Sharing an international ski area with La Rosiere, this resort has a rather superb fallback if the cover on the Italian side’s lacking. That’s not often the case though, as the upper half of the mountain sits well above 2200m, while an army of trees on the lower section shelter the snow that falls between them. Another La Thuile blessing is the north-east facing runs, many in and around the Chaz dura at a mighty 2579m. As for the rest, snowmaking equipment sees Le Suches and all the popular routes covered with an extra dusting if needed. To experience some seriously good conditions, hitch a helicopter ride up to the Rutor glacier, where at 3486m patchiness will be the last thing on your mind.

Plonked purposely on the mountainside above the town of Aosta, the great minds behind Pila had one priority - direct access to fabulous snow. The resort sits at a high 1800m, while most of the north facing ski area pushes above 2000m (Piatta de Grevon tops the tables at 2700m, where a host of blacks and reds stream downhill). Besides doing a stellar job at holding onto the white stuff, the height and direction of the area opens up some stonkingly good views - looming in the distance is a set of alpine giants including Mont Blanc, Grand Combin, the Matterhorn and Monte Rosa. The trees also do well at preserving powder, and the snowmaking throughout the area is top notch, helping lifts to open at the end of November on most years.

One name springs to mind when sussing out the snowiest spots: Mont Blanc. Courmayeur’s ski area falls on the Italian side of this mighty peak, and with the likes of the red Cresta Youla piste reaching heights of 2624m, it’s no wonder there’s a generous amount of the white stuff. Like the Cresta, many of the high runs fall under intermediate classification, and if Mother Nature needs a hand, a set of 280 cannons can cover 70% of the area with manmade snow. There’s plenty for experts to enjoy off-piste too: The Skyway Monte Bianco to Punta Helbronner takes you over to Chamonix for the Vallée Blanch glacier decent, and the Argentiniere glacier’s not far off for more snow sure skiing on the French side.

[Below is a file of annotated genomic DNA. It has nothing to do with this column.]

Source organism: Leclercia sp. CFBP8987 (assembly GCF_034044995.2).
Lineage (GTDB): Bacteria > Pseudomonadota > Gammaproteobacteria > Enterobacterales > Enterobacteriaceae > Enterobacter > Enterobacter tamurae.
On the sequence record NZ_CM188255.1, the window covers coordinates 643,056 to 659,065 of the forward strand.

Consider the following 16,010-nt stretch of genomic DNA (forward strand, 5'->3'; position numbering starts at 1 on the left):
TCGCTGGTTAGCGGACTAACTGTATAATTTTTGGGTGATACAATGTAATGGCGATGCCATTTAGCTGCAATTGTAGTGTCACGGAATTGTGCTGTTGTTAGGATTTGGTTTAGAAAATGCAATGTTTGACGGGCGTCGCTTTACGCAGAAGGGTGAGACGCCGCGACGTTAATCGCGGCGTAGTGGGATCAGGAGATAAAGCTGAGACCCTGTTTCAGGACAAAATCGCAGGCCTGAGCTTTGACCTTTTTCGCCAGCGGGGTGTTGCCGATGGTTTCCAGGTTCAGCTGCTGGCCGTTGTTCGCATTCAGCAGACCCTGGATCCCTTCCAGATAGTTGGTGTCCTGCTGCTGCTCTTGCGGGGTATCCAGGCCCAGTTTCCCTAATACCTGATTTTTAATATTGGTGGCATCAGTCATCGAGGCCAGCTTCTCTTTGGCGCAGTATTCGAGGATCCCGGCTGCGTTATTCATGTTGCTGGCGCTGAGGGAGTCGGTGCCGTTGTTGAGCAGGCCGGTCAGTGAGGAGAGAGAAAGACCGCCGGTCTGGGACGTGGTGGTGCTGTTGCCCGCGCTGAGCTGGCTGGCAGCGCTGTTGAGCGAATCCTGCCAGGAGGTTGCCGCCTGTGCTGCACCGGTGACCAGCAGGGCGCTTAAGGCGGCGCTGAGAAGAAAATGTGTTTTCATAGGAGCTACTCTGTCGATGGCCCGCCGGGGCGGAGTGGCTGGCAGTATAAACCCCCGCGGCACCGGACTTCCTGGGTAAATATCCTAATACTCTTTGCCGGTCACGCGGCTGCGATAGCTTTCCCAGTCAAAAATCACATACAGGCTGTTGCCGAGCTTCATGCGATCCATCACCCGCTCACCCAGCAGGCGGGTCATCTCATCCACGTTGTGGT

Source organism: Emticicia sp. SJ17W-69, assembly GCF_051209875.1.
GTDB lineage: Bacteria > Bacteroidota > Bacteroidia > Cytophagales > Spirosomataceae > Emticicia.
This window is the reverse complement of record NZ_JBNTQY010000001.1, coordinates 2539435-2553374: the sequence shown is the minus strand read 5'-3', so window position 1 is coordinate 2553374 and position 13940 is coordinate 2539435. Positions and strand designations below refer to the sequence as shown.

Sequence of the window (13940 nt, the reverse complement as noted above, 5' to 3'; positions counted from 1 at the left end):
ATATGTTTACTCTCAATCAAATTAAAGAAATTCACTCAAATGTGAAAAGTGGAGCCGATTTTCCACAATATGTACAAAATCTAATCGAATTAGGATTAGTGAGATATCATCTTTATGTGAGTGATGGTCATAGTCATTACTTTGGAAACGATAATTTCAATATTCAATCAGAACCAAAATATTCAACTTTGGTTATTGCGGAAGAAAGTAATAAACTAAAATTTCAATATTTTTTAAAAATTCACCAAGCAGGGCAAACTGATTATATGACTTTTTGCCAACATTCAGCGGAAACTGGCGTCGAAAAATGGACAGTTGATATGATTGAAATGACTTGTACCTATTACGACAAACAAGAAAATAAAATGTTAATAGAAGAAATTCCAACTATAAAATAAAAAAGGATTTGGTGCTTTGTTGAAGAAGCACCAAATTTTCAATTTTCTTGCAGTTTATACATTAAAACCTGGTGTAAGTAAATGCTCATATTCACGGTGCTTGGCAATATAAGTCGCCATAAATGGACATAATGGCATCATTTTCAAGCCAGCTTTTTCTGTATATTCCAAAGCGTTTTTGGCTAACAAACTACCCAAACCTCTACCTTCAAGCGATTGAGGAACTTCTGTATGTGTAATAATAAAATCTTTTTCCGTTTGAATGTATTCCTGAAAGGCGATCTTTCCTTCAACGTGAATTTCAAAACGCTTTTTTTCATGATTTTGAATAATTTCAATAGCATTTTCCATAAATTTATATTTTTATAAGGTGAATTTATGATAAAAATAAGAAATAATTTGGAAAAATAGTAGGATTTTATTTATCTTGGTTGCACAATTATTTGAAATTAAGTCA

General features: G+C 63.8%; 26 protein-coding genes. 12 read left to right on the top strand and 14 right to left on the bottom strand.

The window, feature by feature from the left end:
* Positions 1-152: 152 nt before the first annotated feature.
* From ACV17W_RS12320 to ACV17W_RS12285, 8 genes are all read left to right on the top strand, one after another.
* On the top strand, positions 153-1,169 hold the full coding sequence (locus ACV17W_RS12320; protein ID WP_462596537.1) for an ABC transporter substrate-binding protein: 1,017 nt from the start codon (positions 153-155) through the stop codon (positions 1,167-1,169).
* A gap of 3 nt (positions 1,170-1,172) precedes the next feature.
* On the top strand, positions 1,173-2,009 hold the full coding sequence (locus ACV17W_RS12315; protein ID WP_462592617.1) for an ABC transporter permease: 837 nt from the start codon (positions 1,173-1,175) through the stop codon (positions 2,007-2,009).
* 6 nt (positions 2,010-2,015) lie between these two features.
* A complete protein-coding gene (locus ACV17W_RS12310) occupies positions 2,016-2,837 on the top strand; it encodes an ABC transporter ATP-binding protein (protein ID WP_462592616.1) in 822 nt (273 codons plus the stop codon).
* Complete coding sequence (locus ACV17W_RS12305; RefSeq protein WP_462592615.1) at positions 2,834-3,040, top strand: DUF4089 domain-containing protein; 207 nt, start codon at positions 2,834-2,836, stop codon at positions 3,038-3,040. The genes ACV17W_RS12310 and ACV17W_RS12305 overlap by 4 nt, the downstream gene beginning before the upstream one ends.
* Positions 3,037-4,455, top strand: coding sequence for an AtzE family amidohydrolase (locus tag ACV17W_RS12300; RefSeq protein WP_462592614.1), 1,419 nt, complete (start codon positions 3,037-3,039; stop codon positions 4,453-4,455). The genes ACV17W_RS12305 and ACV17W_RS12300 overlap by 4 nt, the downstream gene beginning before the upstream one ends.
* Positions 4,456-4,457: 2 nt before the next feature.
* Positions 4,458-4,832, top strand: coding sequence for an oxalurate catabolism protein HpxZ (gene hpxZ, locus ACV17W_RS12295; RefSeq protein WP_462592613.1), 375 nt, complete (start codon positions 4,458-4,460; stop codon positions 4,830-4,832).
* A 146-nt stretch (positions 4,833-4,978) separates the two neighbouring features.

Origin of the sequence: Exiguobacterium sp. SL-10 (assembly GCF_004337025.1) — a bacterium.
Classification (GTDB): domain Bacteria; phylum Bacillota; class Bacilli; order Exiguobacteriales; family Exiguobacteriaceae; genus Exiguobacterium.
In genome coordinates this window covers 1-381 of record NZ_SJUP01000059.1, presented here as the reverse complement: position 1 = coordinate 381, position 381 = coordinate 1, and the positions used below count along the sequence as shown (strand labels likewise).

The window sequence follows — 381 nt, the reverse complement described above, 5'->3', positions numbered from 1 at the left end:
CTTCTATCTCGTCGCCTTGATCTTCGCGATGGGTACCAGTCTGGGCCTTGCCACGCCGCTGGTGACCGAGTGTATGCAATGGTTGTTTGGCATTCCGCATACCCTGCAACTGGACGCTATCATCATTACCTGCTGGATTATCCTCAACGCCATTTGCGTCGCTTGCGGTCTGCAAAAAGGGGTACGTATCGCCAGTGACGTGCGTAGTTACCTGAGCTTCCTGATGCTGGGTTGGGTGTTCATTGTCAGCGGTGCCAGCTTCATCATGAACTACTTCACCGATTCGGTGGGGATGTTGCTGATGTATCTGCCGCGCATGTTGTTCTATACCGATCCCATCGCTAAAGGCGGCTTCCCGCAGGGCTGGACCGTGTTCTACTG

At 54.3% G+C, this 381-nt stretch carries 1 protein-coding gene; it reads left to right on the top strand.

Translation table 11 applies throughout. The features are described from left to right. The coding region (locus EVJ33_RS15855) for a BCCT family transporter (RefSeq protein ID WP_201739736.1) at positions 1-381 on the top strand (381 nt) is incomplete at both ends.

It’s often said this neck of the woods gets more of a dumping than anywhere else in the Milky Way, and average snow depths reach around 1.4m on the upper slopes in peak months. The northern orientation of the ski area keeps the snow cool and sheltered from the sunshine, helped by the fact that most of the slopes begin above 2000m. The highest is black #101 which sets off from 2579m – the same point that carries you over the border to French Montgenevre. At 2407m, Col Laurel comes second, with black and red routes pouring down the mountainside. Even higher pistes are just a shoosh away in Sestriere, where the ski area reaches a fabulous 2823m.

If you're skiing in a year with poor snow or very early or late in the ski season you need a snowsure Italian ski resort - fortunately for us, Italy has a lot of higher altitude ski resorts than pretty old mountain villages - here is a list of Italy's top snow sure ski resorts.

These top Snow sure Italian resorts are the definitive list of top 10 best snow sure ski resorts in Italy.